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Regular expression URL submission search engine PC and mobile adaptation rules

We are doingWebsite optimization, In the process of website revision, we often encounter URL replacement and adaptation of PC and mobile terminals. When we submit through Baidu Webmaster Tools, we often encounter the requirement of regular expression replacement.

Regular Expression-Website Revision Adaptation-Website Optimization-米国生活

Regular Expression Concepts

Regular expressions, also known as regular expressions. (English: Regular Expression, often abbreviated as regex, regexp or RE in code), a concept in computer science.Regular expressions are usually used to retrieve and replace text that matches a certain pattern (rule).

A regular expression is a logical formula for manipulating strings (including ordinary characters (for example, letters between a and z) and special characters (called "metacharacters")) by using predefined specific characters , and the combination of these specific characters to form a "rule string", this "rule string" is used to express a filtering logic for strings.A regular expression is a text pattern that describes one or more strings to match when searching for text.

Regular expression foreign tools

Online tools test the writing of regular expressions and whether the actual case matches: https://regex101.com/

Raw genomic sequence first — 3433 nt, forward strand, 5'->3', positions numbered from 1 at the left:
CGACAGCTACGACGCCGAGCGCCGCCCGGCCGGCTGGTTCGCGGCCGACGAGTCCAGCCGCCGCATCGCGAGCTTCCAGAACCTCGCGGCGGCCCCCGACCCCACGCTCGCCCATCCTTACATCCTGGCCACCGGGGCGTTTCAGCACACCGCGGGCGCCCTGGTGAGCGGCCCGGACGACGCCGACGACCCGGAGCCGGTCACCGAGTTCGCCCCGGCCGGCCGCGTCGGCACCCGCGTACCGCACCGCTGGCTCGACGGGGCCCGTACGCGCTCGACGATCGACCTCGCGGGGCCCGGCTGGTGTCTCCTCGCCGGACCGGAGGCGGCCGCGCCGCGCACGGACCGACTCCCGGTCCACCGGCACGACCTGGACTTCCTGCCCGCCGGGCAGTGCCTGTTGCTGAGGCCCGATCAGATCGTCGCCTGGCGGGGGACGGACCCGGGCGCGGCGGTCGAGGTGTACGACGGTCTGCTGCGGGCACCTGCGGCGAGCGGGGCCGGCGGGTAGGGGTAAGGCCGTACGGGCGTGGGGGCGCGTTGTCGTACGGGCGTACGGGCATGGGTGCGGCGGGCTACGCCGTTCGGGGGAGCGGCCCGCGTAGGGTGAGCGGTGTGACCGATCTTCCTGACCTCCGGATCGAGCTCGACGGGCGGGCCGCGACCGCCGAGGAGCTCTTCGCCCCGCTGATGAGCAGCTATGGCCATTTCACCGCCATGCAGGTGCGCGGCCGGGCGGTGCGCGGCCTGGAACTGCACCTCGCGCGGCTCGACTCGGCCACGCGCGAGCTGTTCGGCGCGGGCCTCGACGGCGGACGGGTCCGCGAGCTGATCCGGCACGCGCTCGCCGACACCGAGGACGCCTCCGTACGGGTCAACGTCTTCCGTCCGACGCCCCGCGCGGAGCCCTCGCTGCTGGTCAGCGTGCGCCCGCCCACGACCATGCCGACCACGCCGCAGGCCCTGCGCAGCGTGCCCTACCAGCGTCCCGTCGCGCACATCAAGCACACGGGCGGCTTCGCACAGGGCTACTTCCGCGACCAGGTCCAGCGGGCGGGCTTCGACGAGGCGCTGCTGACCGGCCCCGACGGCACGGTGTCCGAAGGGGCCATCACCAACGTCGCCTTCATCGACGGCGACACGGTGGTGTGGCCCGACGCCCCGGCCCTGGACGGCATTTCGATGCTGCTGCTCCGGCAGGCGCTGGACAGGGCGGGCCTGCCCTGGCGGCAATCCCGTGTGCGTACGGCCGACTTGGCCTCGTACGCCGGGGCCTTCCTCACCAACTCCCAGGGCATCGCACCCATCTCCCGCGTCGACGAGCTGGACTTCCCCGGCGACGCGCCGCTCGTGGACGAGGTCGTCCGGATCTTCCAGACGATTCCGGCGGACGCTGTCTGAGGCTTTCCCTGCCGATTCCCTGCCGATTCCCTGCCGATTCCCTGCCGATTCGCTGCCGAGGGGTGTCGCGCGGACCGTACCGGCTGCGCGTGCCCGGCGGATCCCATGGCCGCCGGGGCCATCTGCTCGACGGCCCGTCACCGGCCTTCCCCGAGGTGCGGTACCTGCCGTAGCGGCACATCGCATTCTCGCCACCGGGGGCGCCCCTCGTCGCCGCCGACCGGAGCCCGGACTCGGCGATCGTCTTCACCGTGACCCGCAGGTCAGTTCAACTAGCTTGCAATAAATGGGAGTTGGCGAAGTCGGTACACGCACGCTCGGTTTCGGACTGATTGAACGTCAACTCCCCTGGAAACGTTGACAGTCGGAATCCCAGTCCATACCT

Download code writing tools for various application languages ​​during the development of regular expressions: https://www.regexbuddy.com/

Of course, you can also find some tools on the Internet to download the free test version, which can only help here.

Regular Expression Purpose

Given a regular expression and another string, we can achieve the following:

1. Whether the given string matches the filtering logic of the regular expression (called "match"):
2. We can get the specific part we want from the string through regular expressions.

Regular Expression Composition Symbols

Regular expressions consist of some ordinary characters and some metacharacters.Normal characters include uppercase and lowercase letters and numbers, while metacharacters have special meanings, which we explain below.

In the simplest case, a regular expression looks like an ordinary search string.For example, the regular expression "testing" does not contain any metacharacters, it can match strings like "testing" and "testing123", but not "Testing".

metacharacter
Description
\
Converts the next character token, or a backreference, or an octal escape.For example, "\\n" matches \n. "\n" matches a newline.The sequence "\\" matches "\" and "\(" matches "(". This is equivalent to the concept of "escape character" found in many programming languages.
^
Matches the beginning of the input word line.If the Multiline property of the RegExp object is set, ^ also matches the position after "\n" or "\r".
$
Match end of input line.If the Multiline property of the RegExp object is set, $ also matches the position before "\n" or "\r".